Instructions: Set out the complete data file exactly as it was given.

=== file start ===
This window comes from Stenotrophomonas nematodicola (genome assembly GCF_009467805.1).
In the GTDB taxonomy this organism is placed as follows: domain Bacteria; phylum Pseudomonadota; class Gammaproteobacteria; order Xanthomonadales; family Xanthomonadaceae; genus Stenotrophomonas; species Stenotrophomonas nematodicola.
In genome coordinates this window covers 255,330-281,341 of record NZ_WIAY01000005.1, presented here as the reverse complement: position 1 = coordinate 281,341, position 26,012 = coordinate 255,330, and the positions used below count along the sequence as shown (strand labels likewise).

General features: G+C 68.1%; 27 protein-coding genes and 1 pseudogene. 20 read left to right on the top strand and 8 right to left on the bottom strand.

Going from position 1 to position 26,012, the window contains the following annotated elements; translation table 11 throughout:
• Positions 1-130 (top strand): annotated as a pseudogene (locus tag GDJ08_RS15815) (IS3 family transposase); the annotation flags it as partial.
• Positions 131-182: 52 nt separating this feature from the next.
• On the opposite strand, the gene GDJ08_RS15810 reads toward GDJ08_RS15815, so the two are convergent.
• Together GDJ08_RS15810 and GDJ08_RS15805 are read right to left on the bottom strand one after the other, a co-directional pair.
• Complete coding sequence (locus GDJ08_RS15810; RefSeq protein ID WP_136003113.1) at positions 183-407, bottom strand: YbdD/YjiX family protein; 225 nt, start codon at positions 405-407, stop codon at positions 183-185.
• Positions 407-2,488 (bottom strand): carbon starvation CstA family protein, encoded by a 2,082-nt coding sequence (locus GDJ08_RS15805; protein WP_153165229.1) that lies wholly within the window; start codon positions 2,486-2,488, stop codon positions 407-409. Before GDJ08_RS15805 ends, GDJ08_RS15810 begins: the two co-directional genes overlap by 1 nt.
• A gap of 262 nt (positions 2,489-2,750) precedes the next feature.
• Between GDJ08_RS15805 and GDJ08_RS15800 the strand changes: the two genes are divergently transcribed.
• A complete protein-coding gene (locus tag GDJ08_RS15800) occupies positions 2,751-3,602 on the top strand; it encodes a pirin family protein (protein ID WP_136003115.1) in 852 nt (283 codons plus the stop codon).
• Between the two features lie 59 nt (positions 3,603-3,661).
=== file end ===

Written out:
This window comes from Stenotrophomonas nematodicola (genome assembly GCF_009467805.1).
In the GTDB taxonomy this organism is placed as follows: domain Bacteria; phylum Pseudomonadota; class Gammaproteobacteria; order Xanthomonadales; family Xanthomonadaceae; genus Stenotrophomonas; species Stenotrophomonas nematodicola.
In genome coordinates this window covers 255,330-281,341 of record NZ_WIAY01000005.1, presented here as the reverse complement: position 1 = coordinate 281,341, position 26,012 = coordinate 255,330, and the positions used below count along the sequence as shown (strand labels likewise).

General features: G+C 68.1%; 27 protein-coding genes and 1 pseudogene. 20 read left to right on the top strand and 8 right to left on the bottom strand.

Going from position 1 to position 26,012, the window contains the following annotated elements; translation table 11 throughout:
• Positions 1-130 (top strand): annotated as a pseudogene (locus tag GDJ08_RS15815) (IS3 family transposase); the annotation flags it as partial.
• Positions 131-182: 52 nt separating this feature from the next.
• On the opposite strand, the gene GDJ08_RS15810 reads toward GDJ08_RS15815, so the two are convergent.
• Together GDJ08_RS15810 and GDJ08_RS15805 are read right to left on the bottom strand one after the other, a co-directional pair.
• Complete coding sequence (locus GDJ08_RS15810; RefSeq protein ID WP_136003113.1) at positions 183-407, bottom strand: YbdD/YjiX family protein; 225 nt, start codon at positions 405-407, stop codon at positions 183-185.
• Positions 407-2,488 (bottom strand): carbon starvation CstA family protein, encoded by a 2,082-nt coding sequence (locus GDJ08_RS15805; protein WP_153165229.1) that lies wholly within the window; start codon positions 2,486-2,488, stop codon positions 407-409. Before GDJ08_RS15805 ends, GDJ08_RS15810 begins: the two co-directional genes overlap by 1 nt.
• A gap of 262 nt (positions 2,489-2,750) precedes the next feature.
• Between GDJ08_RS15805 and GDJ08_RS15800 the strand changes: the two genes are divergently transcribed.
• A complete protein-coding gene (locus tag GDJ08_RS15800) occupies positions 2,751-3,602 on the top strand; it encodes a pirin family protein (protein ID WP_136003115.1) in 852 nt (283 codons plus the stop codon).
• Between the two features lie 59 nt (positions 3,603-3,661).